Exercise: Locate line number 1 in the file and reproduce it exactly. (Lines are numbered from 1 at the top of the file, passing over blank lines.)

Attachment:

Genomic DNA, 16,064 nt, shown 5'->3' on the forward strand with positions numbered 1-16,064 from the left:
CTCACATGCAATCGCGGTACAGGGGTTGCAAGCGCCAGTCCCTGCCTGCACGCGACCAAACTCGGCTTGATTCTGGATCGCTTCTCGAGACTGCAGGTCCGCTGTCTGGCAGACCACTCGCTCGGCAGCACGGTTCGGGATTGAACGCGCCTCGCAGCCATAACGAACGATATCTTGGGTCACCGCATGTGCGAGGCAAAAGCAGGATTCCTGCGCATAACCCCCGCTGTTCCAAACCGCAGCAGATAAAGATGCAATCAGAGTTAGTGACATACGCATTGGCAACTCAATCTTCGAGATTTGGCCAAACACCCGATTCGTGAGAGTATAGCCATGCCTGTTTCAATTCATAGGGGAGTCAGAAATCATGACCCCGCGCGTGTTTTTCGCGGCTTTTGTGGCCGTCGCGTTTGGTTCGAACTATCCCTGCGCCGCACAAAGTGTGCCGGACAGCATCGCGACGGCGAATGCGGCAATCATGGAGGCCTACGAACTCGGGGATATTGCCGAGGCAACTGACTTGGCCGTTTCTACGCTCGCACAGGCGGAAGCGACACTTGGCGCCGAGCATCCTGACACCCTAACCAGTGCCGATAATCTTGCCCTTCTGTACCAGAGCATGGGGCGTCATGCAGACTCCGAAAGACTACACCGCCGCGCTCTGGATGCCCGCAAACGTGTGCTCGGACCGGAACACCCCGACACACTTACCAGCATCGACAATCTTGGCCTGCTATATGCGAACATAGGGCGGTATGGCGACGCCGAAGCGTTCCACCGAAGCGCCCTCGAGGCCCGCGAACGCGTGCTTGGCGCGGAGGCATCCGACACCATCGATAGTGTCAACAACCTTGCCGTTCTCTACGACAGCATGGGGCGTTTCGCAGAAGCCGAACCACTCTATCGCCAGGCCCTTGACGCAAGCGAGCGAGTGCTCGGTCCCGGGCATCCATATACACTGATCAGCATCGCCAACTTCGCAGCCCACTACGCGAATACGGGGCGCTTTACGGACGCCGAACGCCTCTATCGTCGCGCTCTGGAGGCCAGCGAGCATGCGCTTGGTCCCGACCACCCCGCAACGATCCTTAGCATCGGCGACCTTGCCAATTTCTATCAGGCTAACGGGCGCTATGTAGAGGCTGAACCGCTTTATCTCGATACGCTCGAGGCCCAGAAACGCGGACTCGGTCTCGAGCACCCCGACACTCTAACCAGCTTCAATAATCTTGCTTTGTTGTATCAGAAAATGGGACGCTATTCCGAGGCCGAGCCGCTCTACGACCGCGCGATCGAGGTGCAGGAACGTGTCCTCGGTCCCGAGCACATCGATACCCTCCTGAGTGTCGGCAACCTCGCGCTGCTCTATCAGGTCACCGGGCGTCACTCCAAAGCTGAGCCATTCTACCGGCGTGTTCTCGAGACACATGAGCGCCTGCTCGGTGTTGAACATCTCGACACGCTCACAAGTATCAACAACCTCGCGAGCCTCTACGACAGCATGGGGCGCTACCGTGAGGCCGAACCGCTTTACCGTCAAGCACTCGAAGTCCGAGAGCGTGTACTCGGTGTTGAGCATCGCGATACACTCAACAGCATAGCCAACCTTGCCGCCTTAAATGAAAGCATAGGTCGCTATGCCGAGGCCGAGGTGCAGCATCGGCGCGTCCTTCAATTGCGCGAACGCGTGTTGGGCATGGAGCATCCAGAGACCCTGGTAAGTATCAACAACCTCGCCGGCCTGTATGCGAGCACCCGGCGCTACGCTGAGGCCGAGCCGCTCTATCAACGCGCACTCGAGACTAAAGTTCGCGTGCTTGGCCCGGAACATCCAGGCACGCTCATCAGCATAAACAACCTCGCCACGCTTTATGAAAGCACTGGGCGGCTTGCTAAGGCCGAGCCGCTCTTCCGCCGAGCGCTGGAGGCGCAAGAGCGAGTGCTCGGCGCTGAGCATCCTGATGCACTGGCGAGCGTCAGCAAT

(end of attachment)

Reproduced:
Genomic DNA, 16,064 nt, shown 5'->3' on the forward strand with positions numbered 1-16,064 from the left: